If Public Singing is Lost…

Today the church remembers an Irish saint said to have been baptized by Saint Patrick himself: Saint Benen the Gentle, Psalm-Singer and Friend of the Emerald Isle.

St. Benen was the son of clan chief, born in the early 5th Century. When Saint Patrick visited his clan with Celtic Christian teachings, young Benen was baptized and tutored by Patrick in language and theology.

As St. Benen grew he went on trips with Patrick and, while on the road with him, became known for his musical acumen and compositions, making him part of the Irish bardic tradition with Celtic-Christian flavor.

In adulthood St. Benen took a leadership position within the growing Celtic-Christian church, becoming the first rector at the Cathedral School of Armagh.

As it is with all Irish saints, St. Benen has some fun tales surrounding his life. One such tale was that, when tested by a clan chief arguing over religion, St. Benen was put in a flaming house and, like something out of the Hebrew scriptures, was able to sit in that “blazing furnace” with no problem (and he was probably singing).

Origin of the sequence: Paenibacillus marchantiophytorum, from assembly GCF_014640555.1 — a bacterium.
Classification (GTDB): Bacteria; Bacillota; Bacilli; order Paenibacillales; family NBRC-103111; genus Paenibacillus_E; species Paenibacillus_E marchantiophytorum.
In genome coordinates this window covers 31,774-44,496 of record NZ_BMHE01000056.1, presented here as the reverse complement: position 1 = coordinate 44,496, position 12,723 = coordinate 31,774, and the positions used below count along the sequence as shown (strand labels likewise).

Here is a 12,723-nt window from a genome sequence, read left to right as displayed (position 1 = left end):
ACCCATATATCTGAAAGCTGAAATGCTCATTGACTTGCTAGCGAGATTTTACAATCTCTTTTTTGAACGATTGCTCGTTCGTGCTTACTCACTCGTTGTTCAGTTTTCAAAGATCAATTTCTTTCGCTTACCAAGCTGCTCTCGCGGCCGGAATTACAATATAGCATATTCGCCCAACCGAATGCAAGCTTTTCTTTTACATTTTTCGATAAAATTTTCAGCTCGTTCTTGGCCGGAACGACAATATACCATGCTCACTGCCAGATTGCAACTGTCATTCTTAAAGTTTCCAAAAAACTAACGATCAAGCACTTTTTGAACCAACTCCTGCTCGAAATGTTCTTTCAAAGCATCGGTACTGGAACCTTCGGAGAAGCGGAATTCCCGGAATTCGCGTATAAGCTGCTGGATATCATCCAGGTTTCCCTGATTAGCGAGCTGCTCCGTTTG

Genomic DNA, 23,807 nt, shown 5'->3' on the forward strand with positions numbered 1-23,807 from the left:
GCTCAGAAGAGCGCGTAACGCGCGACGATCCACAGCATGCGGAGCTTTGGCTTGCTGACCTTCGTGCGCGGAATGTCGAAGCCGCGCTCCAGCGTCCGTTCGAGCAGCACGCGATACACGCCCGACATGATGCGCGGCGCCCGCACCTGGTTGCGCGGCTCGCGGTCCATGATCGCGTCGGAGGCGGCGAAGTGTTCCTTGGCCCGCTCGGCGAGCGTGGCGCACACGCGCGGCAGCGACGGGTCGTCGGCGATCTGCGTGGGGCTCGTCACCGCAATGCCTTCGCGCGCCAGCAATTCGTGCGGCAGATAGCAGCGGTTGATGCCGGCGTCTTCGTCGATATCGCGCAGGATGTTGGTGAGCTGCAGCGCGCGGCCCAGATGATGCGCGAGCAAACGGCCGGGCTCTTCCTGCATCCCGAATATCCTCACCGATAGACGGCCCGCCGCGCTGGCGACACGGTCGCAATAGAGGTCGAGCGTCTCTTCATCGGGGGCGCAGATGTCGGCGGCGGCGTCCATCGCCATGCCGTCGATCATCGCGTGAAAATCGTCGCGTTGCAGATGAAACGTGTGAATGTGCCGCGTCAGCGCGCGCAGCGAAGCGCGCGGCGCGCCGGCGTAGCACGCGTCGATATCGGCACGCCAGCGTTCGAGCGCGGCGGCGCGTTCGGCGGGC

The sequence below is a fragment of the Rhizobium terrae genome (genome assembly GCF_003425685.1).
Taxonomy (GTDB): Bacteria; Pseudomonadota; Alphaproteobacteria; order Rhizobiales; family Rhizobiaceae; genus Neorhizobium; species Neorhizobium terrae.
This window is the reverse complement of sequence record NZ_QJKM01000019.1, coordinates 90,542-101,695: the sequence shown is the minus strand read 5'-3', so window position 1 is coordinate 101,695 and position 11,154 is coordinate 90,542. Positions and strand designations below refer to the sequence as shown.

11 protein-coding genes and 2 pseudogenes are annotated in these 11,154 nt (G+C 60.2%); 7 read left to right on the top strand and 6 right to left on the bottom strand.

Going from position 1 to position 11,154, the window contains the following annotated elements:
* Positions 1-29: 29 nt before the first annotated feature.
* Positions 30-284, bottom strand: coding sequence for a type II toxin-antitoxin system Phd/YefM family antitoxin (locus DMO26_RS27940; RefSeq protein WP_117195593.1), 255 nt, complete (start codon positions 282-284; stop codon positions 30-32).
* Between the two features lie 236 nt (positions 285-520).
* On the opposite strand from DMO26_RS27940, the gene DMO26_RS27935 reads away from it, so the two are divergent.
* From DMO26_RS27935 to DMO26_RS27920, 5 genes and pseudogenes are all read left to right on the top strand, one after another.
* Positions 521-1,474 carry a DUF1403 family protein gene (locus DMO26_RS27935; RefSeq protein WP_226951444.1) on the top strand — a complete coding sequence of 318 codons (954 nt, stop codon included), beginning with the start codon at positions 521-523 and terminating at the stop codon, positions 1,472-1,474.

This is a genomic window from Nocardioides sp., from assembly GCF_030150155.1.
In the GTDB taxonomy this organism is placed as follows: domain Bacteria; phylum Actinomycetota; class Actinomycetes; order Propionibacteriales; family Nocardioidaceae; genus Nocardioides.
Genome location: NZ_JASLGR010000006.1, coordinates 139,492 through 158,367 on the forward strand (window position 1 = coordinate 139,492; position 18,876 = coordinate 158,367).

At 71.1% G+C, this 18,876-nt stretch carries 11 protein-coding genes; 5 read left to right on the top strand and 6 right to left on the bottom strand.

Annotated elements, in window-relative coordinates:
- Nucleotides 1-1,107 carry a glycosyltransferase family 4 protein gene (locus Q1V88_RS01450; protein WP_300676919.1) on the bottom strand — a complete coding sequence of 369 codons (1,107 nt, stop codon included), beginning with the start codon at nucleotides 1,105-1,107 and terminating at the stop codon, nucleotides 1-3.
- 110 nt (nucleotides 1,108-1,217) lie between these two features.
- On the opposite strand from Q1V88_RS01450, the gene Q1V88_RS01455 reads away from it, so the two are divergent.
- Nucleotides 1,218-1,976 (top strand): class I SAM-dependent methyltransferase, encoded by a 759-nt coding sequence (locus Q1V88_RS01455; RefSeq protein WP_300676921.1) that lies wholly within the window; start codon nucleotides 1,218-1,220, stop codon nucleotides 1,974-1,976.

He died in the year 467, having resigned his rectorship so that a younger generation could take the mantle.

St. Benen is a reminder to me, especially in these lingering pandemic days, of how central song, music, and the arts are to human spirituality. The church is one of the local conservatories of these things. The only place you sing in public is the church and the local bar (unless you’re in a choir).

If public singing is lost, we will be less whole.

-stained glass icon written for Kilbennan St. Benin’s Church Window